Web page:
Scanlan, Michael (1836–1917), Fenian, was born in November 1836 in Castlemahon, Co. Limerick, though his family left for America in 1843 and settled in Chicago, Illinois, where they set up a successful confectionery store; no other details of his parents are known. Largely self-educated, he joined the American Fenian Brotherhood, became its leader in Chicago, and was soon elected to its central council (1863). After it split in October 1865, he sided with the ‘Senate wing’, led by W. R. Roberts (qv), and supported the raids across the Canadian border (31 May–3 June 1866).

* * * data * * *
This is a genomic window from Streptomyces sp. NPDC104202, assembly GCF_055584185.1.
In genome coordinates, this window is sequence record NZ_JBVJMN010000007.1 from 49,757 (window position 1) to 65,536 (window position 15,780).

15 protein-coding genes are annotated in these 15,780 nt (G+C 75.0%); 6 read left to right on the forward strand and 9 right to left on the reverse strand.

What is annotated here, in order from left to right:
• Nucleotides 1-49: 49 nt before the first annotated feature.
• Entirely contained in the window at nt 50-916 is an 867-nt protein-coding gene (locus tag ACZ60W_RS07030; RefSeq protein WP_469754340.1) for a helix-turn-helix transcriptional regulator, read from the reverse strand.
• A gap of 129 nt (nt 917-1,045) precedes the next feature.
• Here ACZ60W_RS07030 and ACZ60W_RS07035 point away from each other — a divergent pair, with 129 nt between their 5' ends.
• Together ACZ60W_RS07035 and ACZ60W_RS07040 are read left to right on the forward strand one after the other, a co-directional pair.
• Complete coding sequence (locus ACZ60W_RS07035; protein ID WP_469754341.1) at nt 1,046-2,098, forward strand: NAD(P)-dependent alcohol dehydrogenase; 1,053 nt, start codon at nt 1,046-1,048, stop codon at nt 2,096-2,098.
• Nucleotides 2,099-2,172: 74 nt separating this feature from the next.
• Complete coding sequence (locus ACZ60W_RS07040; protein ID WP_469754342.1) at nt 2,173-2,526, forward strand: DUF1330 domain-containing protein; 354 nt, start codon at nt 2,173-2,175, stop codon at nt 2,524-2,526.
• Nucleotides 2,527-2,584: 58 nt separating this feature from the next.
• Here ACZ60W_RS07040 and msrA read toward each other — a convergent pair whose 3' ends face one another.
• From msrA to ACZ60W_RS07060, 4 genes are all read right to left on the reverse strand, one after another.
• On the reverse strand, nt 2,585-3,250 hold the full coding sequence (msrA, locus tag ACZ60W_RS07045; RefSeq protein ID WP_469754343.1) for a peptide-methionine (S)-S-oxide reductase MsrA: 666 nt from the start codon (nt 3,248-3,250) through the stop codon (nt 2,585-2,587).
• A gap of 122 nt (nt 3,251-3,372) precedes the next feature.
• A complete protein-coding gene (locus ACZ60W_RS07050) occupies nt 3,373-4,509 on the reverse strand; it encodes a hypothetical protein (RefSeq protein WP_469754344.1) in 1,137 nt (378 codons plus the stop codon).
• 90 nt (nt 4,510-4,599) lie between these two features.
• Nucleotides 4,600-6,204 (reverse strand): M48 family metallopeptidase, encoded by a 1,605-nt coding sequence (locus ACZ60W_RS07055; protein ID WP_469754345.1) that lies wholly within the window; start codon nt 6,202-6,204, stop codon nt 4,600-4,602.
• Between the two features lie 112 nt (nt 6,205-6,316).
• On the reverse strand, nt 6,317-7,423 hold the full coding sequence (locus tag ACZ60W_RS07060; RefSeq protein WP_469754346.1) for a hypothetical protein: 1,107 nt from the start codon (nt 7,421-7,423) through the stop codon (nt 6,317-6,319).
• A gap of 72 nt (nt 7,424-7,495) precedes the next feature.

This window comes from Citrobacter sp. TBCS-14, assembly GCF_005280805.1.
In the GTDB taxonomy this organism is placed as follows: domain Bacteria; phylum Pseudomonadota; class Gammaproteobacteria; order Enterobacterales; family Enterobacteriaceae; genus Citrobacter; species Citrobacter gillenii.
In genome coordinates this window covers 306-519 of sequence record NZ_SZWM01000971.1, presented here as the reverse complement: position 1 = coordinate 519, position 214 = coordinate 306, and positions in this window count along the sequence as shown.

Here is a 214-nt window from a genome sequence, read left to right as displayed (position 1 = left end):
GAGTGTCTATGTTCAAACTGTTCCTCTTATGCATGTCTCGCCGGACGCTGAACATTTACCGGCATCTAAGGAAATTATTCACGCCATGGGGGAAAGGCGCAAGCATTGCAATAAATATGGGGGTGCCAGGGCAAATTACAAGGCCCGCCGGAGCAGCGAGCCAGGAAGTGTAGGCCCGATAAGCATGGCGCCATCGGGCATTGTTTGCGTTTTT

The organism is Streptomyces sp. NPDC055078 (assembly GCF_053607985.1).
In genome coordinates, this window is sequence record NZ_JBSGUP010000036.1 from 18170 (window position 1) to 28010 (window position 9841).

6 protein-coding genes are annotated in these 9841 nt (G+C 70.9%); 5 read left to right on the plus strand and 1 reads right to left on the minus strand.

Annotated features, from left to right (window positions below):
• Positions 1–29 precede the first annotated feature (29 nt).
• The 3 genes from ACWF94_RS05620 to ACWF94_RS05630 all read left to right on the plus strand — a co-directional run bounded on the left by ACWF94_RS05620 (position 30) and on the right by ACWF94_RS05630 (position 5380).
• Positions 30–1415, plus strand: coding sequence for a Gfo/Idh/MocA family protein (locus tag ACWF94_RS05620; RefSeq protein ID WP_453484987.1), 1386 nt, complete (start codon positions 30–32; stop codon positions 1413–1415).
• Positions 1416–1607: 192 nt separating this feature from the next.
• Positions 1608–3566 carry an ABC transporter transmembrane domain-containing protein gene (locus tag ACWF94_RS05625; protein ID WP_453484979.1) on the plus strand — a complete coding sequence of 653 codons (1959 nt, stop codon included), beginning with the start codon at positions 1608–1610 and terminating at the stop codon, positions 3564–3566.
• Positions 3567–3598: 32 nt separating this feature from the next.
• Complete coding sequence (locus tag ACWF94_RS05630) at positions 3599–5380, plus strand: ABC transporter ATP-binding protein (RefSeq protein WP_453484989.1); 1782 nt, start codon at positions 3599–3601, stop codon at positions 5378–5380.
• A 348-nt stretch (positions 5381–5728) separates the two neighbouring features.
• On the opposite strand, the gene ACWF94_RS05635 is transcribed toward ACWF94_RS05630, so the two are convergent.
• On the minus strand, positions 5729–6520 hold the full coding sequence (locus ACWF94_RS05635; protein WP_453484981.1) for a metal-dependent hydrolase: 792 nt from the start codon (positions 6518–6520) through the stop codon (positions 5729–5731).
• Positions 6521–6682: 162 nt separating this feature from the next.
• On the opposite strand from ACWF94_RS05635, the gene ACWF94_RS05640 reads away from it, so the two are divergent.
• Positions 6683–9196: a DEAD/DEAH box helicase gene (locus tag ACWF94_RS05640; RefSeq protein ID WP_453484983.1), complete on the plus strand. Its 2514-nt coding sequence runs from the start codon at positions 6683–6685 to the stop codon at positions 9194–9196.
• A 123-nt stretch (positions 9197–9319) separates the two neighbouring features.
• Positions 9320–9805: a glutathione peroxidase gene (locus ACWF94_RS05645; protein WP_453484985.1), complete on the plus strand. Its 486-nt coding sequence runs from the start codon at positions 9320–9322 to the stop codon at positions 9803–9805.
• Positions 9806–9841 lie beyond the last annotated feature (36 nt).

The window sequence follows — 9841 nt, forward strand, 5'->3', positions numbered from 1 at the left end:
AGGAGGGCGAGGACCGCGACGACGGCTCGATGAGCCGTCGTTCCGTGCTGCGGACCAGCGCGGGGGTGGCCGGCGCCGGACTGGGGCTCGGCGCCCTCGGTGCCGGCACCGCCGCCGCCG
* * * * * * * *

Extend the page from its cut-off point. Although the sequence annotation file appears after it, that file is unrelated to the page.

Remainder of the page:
Nicknamed the ‘poet laureate of American Fenianism’ (Devoy, 308), he became well known in Irish-America as a writer of popular poems, songs, and nationalist ballads, leading to the publication of Love and land (1866), which included ‘The bold Fenian men’ (not to be confused with a later song by Peadar Kearney (qv)). Under the pen name ‘Dionysius Blake’, he continued to print many ballads in his journal, the Irish Republic, first published in Chicago (1866–8), then in New York (1868–72) and finally in Washington, DC (1872–3), where it was retitled the Irish Republican. This paper supported the US Republican party and the Fenian Brotherhood, but closed down after Scanlan was appointed to a senior position at the State Department's bureau of statistics, a position he held until his retirement around the turn of the century. A good friend of John Finerty (qv) and John Devoy (qv), he remained fairly well known in Irish-American revolutionary circles, though he ceased to be actively involved himself. He died in Washington, DC, in 1917, survived by his wife Nellie (née Hogan), a native of Co. Limerick, whom he married in the early 1860s. Their son Kickham (1864–1955) was a leading judge in Chicago, while Michael's brother, John (b. 1839), published much poetry and fiction in American catholic publications.